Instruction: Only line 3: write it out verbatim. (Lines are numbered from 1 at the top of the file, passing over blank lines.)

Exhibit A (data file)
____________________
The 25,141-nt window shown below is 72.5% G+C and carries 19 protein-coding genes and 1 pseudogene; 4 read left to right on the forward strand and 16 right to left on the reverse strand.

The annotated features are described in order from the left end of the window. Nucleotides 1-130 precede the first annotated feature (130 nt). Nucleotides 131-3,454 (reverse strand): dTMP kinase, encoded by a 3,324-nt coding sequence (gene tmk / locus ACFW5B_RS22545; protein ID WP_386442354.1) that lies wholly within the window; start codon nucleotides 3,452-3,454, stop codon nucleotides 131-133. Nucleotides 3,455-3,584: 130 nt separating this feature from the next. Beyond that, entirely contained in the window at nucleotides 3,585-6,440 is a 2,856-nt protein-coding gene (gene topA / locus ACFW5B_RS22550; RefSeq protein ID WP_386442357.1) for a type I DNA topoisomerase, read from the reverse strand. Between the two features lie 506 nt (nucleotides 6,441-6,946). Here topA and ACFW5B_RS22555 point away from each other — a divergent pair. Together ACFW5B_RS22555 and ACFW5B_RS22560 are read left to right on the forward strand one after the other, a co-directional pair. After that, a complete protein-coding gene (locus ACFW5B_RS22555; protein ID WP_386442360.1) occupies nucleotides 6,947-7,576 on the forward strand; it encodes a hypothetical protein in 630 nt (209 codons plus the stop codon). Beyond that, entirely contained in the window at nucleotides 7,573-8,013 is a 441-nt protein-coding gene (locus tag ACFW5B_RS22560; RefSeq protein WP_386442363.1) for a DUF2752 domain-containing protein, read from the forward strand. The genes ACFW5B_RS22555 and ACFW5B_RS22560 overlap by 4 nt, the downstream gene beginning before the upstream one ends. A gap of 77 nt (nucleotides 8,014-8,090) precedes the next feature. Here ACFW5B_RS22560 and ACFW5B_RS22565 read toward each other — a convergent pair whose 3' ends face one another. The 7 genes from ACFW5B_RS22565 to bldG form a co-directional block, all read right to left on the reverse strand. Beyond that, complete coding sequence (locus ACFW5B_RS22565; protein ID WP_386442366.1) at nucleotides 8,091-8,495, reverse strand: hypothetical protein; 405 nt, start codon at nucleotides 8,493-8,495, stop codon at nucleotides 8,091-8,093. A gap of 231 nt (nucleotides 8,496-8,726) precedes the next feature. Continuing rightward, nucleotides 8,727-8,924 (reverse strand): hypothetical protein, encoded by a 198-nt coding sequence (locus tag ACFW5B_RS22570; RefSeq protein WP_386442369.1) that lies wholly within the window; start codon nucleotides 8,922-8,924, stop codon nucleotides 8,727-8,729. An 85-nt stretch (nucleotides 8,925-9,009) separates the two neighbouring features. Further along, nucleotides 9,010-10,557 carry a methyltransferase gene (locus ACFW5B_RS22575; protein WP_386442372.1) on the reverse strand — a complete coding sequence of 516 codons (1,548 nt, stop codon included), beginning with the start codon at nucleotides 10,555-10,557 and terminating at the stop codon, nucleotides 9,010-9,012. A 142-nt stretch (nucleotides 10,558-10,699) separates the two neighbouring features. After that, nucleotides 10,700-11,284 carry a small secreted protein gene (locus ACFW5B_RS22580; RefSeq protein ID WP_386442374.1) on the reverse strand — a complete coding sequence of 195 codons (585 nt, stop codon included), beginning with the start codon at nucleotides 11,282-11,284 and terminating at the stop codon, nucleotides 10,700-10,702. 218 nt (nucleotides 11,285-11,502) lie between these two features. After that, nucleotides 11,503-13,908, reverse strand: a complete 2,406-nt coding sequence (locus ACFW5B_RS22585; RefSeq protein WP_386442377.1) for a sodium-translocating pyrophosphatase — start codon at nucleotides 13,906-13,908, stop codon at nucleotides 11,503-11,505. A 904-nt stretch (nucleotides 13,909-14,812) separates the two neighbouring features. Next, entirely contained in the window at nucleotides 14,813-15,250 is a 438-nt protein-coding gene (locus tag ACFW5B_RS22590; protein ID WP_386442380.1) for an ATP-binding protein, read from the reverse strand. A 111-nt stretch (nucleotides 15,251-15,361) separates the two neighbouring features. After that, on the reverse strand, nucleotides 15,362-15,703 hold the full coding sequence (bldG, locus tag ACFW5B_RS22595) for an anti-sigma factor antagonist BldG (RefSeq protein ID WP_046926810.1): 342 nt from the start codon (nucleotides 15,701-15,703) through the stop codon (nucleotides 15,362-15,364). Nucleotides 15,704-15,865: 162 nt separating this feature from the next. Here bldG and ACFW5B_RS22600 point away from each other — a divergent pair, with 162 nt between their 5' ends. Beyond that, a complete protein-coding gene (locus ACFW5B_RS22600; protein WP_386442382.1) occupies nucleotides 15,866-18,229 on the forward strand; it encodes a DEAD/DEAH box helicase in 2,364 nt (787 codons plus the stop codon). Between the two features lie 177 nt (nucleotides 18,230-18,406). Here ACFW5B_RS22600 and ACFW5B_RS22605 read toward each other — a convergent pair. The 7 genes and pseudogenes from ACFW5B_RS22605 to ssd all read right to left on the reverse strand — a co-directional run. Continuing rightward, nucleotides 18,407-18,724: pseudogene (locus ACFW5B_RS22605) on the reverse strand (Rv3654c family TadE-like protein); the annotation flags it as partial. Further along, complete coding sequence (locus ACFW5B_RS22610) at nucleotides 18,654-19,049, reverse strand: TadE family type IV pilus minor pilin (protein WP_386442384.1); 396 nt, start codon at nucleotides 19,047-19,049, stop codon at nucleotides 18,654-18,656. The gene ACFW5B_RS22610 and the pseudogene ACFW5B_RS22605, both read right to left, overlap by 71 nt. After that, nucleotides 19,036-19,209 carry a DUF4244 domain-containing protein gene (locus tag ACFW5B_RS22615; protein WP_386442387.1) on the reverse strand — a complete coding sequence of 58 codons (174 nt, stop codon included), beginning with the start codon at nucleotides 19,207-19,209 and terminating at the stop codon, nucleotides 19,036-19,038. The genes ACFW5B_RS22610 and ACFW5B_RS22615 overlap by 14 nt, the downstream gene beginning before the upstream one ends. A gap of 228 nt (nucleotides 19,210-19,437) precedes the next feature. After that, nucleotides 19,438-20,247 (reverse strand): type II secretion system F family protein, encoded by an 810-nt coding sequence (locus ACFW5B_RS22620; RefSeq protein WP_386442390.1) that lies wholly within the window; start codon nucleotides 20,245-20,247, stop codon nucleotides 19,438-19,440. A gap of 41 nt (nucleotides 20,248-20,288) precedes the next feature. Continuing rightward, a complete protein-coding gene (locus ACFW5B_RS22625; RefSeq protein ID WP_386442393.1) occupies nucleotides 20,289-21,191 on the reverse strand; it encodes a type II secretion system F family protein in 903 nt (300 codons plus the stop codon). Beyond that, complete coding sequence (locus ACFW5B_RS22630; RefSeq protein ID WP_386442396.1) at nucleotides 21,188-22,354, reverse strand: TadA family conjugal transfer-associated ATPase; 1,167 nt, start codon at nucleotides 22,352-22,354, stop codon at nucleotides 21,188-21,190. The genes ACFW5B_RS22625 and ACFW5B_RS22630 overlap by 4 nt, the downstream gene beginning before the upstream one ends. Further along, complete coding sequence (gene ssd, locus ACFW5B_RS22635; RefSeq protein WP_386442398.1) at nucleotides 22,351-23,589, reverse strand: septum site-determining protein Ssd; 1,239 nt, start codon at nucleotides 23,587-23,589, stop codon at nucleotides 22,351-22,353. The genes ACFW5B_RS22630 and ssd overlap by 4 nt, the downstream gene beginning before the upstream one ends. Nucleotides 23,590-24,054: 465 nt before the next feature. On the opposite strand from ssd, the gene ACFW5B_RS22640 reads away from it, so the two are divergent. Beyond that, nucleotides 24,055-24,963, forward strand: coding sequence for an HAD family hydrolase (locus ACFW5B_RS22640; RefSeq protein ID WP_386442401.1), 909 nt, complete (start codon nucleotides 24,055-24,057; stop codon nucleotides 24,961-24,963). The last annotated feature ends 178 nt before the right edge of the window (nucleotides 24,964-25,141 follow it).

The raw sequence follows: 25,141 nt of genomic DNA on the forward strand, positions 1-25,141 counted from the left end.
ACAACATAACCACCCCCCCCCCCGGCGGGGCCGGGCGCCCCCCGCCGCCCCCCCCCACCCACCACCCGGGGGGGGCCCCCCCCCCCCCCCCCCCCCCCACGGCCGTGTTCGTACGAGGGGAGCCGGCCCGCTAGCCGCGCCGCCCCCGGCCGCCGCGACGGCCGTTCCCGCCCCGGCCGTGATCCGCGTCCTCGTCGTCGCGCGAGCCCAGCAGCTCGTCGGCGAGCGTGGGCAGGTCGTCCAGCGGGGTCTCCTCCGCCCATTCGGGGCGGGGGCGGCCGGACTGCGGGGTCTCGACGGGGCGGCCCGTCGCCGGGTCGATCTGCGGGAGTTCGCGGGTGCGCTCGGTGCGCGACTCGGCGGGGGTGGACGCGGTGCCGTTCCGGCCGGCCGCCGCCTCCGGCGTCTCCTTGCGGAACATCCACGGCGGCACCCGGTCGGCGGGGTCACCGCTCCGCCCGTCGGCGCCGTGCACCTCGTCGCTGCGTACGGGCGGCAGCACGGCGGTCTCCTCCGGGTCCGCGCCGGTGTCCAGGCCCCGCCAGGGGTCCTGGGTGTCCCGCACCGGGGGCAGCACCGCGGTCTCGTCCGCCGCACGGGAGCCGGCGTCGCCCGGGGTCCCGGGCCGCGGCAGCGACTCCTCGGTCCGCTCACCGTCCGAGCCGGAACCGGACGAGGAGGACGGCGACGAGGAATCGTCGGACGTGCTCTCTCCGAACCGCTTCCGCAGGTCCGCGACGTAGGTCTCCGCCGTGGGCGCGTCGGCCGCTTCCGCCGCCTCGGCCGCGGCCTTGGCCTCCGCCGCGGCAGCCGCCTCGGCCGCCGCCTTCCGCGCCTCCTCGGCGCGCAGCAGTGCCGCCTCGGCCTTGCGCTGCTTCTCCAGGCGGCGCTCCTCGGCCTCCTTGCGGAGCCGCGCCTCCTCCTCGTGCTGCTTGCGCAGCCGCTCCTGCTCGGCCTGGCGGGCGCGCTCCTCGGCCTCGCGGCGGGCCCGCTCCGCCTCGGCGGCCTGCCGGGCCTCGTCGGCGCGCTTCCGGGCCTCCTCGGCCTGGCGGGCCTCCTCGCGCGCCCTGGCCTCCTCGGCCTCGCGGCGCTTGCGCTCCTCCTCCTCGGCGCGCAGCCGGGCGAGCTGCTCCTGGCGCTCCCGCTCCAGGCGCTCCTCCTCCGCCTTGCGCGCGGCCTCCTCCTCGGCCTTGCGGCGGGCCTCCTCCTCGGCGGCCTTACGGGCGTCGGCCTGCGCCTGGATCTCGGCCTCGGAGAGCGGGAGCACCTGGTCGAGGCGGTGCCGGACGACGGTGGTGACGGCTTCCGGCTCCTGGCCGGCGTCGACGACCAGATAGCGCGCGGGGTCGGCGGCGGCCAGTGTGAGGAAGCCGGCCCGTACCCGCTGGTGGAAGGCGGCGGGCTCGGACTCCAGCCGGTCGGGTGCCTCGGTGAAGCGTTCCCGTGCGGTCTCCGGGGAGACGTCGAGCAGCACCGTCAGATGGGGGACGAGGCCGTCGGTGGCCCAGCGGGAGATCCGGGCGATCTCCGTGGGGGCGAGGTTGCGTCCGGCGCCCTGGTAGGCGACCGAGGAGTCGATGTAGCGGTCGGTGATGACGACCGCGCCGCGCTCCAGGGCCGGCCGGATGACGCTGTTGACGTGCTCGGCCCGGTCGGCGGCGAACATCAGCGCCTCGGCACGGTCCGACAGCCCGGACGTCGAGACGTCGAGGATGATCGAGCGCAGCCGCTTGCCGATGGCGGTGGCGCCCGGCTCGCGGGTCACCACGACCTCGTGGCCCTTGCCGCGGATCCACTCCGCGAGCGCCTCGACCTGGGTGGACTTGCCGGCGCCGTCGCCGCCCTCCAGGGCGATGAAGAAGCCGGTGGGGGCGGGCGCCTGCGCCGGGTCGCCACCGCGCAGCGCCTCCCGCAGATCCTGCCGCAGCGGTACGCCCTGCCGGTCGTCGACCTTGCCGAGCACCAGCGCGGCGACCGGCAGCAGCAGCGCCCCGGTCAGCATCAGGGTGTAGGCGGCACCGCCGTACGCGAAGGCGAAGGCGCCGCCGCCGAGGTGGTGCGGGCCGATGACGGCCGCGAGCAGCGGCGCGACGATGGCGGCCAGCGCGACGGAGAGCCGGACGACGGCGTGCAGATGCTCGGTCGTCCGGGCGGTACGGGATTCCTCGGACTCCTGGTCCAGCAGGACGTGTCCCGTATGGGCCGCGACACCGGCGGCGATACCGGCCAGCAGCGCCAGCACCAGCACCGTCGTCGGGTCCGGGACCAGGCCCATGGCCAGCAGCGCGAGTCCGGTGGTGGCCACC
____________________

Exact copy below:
The raw sequence follows: 25,141 nt of genomic DNA on the forward strand, positions 1-25,141 counted from the left end.